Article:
There are many approaches to substance abuse. Many people find that the best way to do it is through faith that God will give you the strength to overcome your addiction. Other people believe that the best approach is simply to make a decision. Still others believe that the only way to handle substance addiction is through the use of science, taking prescription drugs to allow you to avoid the withdrawal symptoms that come with freeing yourself from drugs. Though there are many approaches that address many issues, there are very few programs that address the physical, spiritual, and social aspects of recovering from drug or alcohol addiction.
What Addiction Is
Substance addiction is defined as being reliant upon drugs (with the intent of getting a physical and emotional reaction known as being high) to the point that one compulsively seeks out the substance and the use of it has started to affect his life (in the social world, personal world, and work world).
When one takes a foreign substance such as drugs or alcohol into his body, he alters the way his body would naturally work. One’s brain naturally releases measured amounts of certain chemicals that make him feel happy. Drugs cause large amounts of these chemicals to be released at once, and some drugs can even mimic the effect of the chemicals. Over time, the user’s brain will become reliant on the drugs to initiate the release of the chemicals. It makes it more difficult for him to stop using the drugs because when he doesn’t have the drugs, his brain doesn’t release the “happy” chemicals.
Why Some Rehab Approaches Don’t Work
Researched has discovered that traces of drugs can be stored in the fatty tissues of the body. Because the drugs attach to the fat and stay in the system, a person may suffer from them long after he stops using. The drugs can be released into the bloodstream in miniscule amounts, enough to trigger cravings for the drug and tempt the individual to start using again.
As mentioned above, there are a lot of programs that address many aspects of substance addiction. The problem is that they only treat aspects of it, instead of treating the entirety of what the problem is.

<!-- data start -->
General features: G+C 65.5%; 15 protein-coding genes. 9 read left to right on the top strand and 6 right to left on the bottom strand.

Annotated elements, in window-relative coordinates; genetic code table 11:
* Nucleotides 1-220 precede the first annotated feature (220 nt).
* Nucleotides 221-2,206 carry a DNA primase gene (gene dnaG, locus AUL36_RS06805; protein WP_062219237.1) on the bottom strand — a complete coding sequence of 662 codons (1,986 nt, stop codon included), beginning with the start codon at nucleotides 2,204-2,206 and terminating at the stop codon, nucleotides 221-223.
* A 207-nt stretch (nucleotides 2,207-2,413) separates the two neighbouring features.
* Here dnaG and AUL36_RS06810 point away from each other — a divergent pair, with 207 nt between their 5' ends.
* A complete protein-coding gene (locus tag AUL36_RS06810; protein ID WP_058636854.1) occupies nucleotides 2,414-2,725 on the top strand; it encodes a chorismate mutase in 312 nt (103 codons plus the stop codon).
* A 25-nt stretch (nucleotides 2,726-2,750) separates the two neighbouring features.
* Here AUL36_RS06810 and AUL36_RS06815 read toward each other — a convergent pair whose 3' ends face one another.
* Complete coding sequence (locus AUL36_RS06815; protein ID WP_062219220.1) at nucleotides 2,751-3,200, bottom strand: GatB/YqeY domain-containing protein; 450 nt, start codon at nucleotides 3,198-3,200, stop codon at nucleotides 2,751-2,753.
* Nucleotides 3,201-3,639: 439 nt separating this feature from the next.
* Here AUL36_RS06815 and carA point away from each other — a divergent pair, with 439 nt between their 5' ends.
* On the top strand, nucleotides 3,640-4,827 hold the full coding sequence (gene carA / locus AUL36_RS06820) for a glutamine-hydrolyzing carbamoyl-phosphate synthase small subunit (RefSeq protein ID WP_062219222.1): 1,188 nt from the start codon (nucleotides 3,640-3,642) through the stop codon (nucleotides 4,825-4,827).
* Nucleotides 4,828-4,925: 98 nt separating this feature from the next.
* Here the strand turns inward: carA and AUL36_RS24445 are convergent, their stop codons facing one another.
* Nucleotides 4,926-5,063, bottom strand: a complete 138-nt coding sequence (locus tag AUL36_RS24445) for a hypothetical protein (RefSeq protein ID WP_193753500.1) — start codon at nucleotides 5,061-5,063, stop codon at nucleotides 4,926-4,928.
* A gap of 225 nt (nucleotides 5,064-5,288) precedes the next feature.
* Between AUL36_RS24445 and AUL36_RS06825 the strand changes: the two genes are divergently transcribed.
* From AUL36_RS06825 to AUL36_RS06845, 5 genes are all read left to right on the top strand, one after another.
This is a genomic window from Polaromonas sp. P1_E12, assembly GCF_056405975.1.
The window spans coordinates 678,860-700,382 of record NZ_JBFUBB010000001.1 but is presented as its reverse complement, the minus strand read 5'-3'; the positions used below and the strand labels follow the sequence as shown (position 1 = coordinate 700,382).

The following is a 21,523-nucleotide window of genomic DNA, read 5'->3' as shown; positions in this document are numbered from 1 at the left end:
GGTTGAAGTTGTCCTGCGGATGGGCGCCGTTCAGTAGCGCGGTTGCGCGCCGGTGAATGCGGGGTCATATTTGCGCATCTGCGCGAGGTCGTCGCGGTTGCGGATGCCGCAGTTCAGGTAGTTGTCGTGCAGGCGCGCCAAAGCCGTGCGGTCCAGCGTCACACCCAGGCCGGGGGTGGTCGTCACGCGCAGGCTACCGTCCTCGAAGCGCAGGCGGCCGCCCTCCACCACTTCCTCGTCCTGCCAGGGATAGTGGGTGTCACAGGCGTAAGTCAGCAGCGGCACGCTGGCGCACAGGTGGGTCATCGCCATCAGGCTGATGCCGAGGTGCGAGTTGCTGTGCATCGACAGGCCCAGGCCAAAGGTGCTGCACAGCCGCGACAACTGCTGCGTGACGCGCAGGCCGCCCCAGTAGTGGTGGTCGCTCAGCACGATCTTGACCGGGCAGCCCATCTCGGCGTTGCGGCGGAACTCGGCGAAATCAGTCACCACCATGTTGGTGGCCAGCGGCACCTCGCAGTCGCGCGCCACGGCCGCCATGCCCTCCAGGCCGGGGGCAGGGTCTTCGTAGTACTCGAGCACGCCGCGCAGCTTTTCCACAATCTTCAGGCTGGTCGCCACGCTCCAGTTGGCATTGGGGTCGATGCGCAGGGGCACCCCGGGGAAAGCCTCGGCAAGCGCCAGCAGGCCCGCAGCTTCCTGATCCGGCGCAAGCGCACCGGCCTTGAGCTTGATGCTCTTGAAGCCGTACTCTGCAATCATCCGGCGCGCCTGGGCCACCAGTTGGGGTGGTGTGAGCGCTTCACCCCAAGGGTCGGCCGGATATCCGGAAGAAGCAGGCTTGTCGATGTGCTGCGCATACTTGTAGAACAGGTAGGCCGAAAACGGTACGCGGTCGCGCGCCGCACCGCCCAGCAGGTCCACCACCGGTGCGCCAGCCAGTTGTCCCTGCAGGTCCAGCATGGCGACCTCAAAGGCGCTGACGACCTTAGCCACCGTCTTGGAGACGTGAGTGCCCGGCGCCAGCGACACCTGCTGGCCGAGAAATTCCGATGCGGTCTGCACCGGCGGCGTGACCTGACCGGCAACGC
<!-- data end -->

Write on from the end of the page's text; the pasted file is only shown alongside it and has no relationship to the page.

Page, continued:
The Holistic Approach
If something is holistic, that means that it has to do with an entirety or everything about something, rather than individual parts of it. A holistic approach to substance abuse then covers all aspects of substance abuse. It addresses the physical problems that one has when dealing with substance addiction, whether it is drugs or alcohol. It addresses the spiritual aspect, where each person will have his own strong beliefs. It also addresses the social aspect of things, where one can handle upsets created with friends, family, coworkers, etc. These three things must be present in a holistic approach in order to allow the person to fully handle and recover from his addiction in a permanent manner.
The holistic approach is based on the idea that addiction stems from an imbalance in life. There is a much deeper problem that led to the addiction. The addiction is not the true problem, merely a symptom of a much greater illness. Following this theory, if one was to handle the greater imbalance, he would be able to survive better and not need the drugs anymore. From there, it is up to him the best way to re-establish the balance.
There are many different kinds of holistic treatments. They include meditation, which allows you to further explore who you are, where your problems stem from, and how to handle them; acupuncture, which is a physical technique that also allows the individual to have great self-realizations; hypnosis, which allows a person to remove inhibitions by removing his consciousness and worry about the consequences of his thoughts, feelings or words, nutritional therapy, which is especially helpful with the physical aspect of healing, and many more.
 National Institute on Health: Drug residues store in the body following cessation of use: impacts on neuroendocrine balance and behavior–use of the Hubbard sauna regimen to remove toxins and restore health: http://www.ncbi.nlm.nih.gov/pubmed/17045758